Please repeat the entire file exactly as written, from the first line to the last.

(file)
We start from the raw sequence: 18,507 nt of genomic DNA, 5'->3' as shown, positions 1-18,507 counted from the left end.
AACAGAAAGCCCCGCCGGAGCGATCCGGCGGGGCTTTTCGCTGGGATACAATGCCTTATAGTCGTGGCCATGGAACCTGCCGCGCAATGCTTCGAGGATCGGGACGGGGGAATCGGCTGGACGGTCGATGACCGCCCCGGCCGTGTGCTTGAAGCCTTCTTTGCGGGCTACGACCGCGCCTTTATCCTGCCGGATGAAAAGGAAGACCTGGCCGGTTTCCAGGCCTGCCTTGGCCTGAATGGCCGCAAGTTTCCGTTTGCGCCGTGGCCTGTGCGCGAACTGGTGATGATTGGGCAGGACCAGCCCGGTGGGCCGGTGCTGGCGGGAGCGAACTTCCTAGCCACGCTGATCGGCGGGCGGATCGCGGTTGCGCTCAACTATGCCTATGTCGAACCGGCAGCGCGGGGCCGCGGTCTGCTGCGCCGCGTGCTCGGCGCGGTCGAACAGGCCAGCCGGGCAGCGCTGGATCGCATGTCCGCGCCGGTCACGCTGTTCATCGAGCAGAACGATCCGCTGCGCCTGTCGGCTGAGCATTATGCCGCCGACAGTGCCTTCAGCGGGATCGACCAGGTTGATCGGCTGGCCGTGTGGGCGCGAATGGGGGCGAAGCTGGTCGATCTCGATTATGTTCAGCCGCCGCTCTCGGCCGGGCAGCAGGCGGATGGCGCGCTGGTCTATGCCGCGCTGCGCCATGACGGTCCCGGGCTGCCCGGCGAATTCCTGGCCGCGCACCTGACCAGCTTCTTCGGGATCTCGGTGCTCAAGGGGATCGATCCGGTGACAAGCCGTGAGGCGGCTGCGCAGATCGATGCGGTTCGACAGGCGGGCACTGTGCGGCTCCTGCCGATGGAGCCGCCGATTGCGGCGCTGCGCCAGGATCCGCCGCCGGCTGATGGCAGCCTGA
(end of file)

We start from the raw sequence: 18,507 nt of genomic DNA, 5'->3' as shown, positions 1-18,507 counted from the left end.
AACAGAAAGCCCCGCCGGAGCGATCCGGCGGGGCTTTTCGCTGGGATACAATGCCTTATAGTCGTGGCCATGGAACCTGCCGCGCAATGCTTCGAGGATCGGGACGGGGGAATCGGCTGGACGGTCGATGACCGCCCCGGCCGTGTGCTTGAAGCCTTCTTTGCGGGCTACGACCGCGCCTTTATCCTGCCGGATGAAAAGGAAGACCTGGCCGGTTTCCAGGCCTGCCTTGGCCTGAATGGCCGCAAGTTTCCGTTTGCGCCGTGGCCTGTGCGCGAACTGGTGATGATTGGGCAGGACCAGCCCGGTGGGCCGGTGCTGGCGGGAGCGAACTTCCTAGCCACGCTGATCGGCGGGCGGATCGCGGTTGCGCTCAACTATGCCTATGTCGAACCGGCAGCGCGGGGCCGCGGTCTGCTGCGCCGCGTGCTCGGCGCGGTCGAACAGGCCAGCCGGGCAGCGCTGGATCGCATGTCCGCGCCGGTCACGCTGTTCATCGAGCAGAACGATCCGCTGCGCCTGTCGGCTGAGCATTATGCCGCCGACAGTGCCTTCAGCGGGATCGACCAGGTTGATCGGCTGGCCGTGTGGGCGCGAATGGGGGCGAAGCTGGTCGATCTCGATTATGTTCAGCCGCCGCTCTCGGCCGGGCAGCAGGCGGATGGCGCGCTGGTCTATGCCGCGCTGCGCCATGACGGTCCCGGGCTGCCCGGCGAATTCCTGGCCGCGCACCTGACCAGCTTCTTCGGGATCTCGGTGCTCAAGGGGATCGATCCGGTGACAAGCCGTGAGGCGGCTGCGCAGATCGATGCGGTTCGACAGGCGGGCACTGTGCGGCTCCTGCCGATGGAGCCGCCGATTGCGGCGCTGCGCCAGGATCCGCCGCCGGCTGATGGCAGCCTGA